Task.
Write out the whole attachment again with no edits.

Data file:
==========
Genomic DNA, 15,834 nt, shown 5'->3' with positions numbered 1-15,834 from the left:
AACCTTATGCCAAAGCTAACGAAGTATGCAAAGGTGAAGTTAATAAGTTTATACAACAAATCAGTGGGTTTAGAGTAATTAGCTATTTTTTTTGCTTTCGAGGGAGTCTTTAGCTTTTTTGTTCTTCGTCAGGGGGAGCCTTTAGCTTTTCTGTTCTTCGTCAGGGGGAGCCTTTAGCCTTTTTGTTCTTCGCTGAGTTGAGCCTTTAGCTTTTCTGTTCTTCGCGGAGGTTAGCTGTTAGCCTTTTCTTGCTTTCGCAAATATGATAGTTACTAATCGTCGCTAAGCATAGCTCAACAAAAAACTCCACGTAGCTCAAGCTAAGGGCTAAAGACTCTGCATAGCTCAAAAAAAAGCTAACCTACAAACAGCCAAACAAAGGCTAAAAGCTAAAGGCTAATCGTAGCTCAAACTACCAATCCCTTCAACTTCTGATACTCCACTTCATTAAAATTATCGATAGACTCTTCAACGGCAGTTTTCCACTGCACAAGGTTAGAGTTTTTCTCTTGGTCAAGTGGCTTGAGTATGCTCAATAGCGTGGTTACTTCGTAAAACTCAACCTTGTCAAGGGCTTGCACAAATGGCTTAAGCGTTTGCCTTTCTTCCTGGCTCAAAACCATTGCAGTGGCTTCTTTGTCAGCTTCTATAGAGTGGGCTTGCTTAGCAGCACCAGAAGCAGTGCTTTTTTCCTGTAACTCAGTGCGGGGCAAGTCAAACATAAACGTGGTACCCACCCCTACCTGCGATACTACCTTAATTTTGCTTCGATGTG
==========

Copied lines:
Genomic DNA, 15,834 nt, shown 5'->3' with positions numbered 1-15,834 from the left:
AACCTTATGCCAAAGCTAACGAAGTATGCAAAGGTGAAGTTAATAAGTTTATACAACAAATCAGTGGGTTTAGAGTAATTAGCTATTTTTTTTGCTTTCGAGGGAGTCTTTAGCTTTTTTGTTCTTCGTCAGGGGGAGCCTTTAGCTTTTCTGTTCTTCGTCAGGGGGAGCCTTTAGCCTTTTTGTTCTTCGCTGAGTTGAGCCTTTAGCTTTTCTGTTCTTCGCGGAGGTTAGCTGTTAGCCTTTTCTTGCTTTCGCAAATATGATAGTTACTAATCGTCGCTAAGCATAGCTCAACAAAAAACTCCACGTAGCTCAAGCTAAGGGCTAAAGACTCTGCATAGCTCAAAAAAAAGCTAACCTACAAACAGCCAAACAAAGGCTAAAAGCTAAAGGCTAATCGTAGCTCAAACTACCAATCCCTTCAACTTCTGATACTCCACTTCATTAAAATTATCGATAGACTCTTCAACGGCAGTTTTCCACTGCACAAGGTTAGAGTTTTTCTCTTGGTCAAGTGGCTTGAGTATGCTCAATAGCGTGGTTACTTCGTAAAACTCAACCTTGTCAAGGGCTTGCACAAATGGCTTAAGCGTTTGCCTTTCTTCCTGGCTCAAAACCATTGCAGTGGCTTCTTTGTCAGCTTCTATAGAGTGGGCTTGCTTAGCAGCACCAGAAGCAGTGCTTTTTTCCTGTAACTCAGTGCGGGGCAAGTCAAACATAAACGTGGTACCCACCCCTACCTGCGATACTACCTTAATTTTGCTTCGATGTG